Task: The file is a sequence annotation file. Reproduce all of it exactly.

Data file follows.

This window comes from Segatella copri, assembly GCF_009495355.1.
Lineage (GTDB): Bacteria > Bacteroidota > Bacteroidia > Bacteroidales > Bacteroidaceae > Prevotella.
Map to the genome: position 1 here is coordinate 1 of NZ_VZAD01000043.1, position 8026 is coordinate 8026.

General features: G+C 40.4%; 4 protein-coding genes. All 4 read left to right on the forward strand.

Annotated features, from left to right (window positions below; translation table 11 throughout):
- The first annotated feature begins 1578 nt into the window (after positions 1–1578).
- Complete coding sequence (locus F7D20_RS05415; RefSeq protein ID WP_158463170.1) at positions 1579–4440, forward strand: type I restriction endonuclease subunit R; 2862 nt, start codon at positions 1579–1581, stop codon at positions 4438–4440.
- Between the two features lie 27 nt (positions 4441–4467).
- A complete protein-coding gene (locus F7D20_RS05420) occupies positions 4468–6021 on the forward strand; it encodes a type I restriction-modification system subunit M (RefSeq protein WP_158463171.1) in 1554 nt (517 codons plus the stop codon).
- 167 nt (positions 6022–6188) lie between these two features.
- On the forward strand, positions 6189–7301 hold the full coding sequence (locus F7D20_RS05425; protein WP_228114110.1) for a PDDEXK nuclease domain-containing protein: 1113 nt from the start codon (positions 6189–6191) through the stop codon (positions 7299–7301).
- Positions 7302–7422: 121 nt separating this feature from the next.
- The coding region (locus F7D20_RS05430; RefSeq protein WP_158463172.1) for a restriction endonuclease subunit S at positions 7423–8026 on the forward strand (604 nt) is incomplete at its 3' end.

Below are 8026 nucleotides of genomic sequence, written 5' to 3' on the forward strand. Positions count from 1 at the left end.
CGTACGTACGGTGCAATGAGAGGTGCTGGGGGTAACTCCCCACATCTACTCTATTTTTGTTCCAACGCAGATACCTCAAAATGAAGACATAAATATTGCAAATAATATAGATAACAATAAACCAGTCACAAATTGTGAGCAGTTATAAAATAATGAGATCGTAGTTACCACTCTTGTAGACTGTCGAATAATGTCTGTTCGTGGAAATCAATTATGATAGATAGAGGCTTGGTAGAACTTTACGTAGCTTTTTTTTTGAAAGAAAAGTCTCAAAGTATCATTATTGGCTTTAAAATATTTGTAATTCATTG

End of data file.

This window comes from Segatella copri, assembly GCF_009495355.1.
Lineage (GTDB): Bacteria > Bacteroidota > Bacteroidia > Bacteroidales > Bacteroidaceae > Prevotella.
Map to the genome: position 1 here is coordinate 1 of NZ_VZAD01000043.1, position 8026 is coordinate 8026.

General features: G+C 40.4%; 4 protein-coding genes. All 4 read left to right on the forward strand.

Annotated features, from left to right (window positions below; translation table 11 throughout):
- The first annotated feature begins 1578 nt into the window (after positions 1–1578).
- Complete coding sequence (locus F7D20_RS05415; RefSeq protein ID WP_158463170.1) at positions 1579–4440, forward strand: type I restriction endonuclease subunit R; 2862 nt, start codon at positions 1579–1581, stop codon at positions 4438–4440.
- Between the two features lie 27 nt (positions 4441–4467).
- A complete protein-coding gene (locus F7D20_RS05420) occupies positions 4468–6021 on the forward strand; it encodes a type I restriction-modification system subunit M (RefSeq protein WP_158463171.1) in 1554 nt (517 codons plus the stop codon).
- 167 nt (positions 6022–6188) lie between these two features.
- On the forward strand, positions 6189–7301 hold the full coding sequence (locus F7D20_RS05425; protein WP_228114110.1) for a PDDEXK nuclease domain-containing protein: 1113 nt from the start codon (positions 6189–6191) through the stop codon (positions 7299–7301).
- Positions 7302–7422: 121 nt separating this feature from the next.
- The coding region (locus F7D20_RS05430; RefSeq protein WP_158463172.1) for a restriction endonuclease subunit S at positions 7423–8026 on the forward strand (604 nt) is incomplete at its 3' end.

Below are 8026 nucleotides of genomic sequence, written 5' to 3' on the forward strand. Positions count from 1 at the left end.
CGTACGTACGGTGCAATGAGAGGTGCTGGGGGTAACTCCCCACATCTACTCTATTTTTGTTCCAACGCAGATACCTCAAAATGAAGACATAAATATTGCAAATAATATAGATAACAATAAACCAGTCACAAATTGTGAGCAGTTATAAAATAATGAGATCGTAGTTACCACTCTTGTAGACTGTCGAATAATGTCTGTTCGTGGAAATCAATTATGATAGATAGAGGCTTGGTAGAACTTTACGTAGCTTTTTTTTTGAAAGAAAAGTCTCAAAGTATCATTATTGGCTTTAAAATATTTGTAATTCATTG